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I have read at length that address reuse should be avoided, for instance the bitcoin wiki describes numerous reasons here. I have also read Murch's master thesis on coin selection. These two concepts seem to be at ends with each other. That is, if all bitcoin users follow the instructions to never reuse an address, there should only ever be one UTXO associated to an address, and then it is abandoned once the UTXO is spent - thus only one input to any given transaction. Does following the address reuse recommendation render the concept of coin selection useless?

Some smaller related questions that I don't feel deserve their own questions:

  1. Do the instructions to not reuse an address include change? That is, should I generate a new key pair for any transaction that needs to receive change, and then manually specify my change be sent to the newly generated address?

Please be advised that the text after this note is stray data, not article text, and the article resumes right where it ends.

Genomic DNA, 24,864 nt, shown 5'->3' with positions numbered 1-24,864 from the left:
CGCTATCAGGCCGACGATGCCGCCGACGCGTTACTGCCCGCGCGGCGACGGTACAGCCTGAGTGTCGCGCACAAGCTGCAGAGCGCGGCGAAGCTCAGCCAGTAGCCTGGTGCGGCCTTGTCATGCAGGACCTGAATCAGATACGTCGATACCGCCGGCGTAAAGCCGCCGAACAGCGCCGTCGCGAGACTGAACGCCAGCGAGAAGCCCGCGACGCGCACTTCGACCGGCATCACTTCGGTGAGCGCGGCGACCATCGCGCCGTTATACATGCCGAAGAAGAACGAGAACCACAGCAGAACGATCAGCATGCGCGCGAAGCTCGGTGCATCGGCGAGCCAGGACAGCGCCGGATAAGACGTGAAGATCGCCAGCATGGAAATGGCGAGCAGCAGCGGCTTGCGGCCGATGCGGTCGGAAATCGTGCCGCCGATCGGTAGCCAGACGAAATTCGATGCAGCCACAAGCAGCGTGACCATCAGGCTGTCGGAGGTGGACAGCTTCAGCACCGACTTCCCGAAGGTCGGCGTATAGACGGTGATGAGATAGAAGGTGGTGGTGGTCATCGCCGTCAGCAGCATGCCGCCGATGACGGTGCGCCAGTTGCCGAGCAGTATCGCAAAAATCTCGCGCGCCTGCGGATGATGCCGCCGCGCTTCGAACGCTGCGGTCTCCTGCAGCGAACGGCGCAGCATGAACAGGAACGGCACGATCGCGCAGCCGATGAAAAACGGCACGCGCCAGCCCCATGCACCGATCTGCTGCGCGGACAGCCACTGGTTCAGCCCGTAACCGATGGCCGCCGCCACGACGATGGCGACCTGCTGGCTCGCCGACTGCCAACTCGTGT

2. If I make a new address for every transaction, and let us say I have one key pair associated to a 1 btc UTXO and another key pair associated to a 1 btc UTXO and I want to send Alice 2 BTC, then following the address reuse policy I would ask her to provide me 2 seperate bitcoin addresses, and I would make two separate transactions, 1 btc sent to each address?
  3. Terminology - does the term "wallet" refer to a key pair, or to software/hardware etc. that could contain many key pairs. For example, thinking of a Nano Ledger S, is the device itself the "wallet" and each 3-tuple (private key, pub key, address) also considered a "wallet"?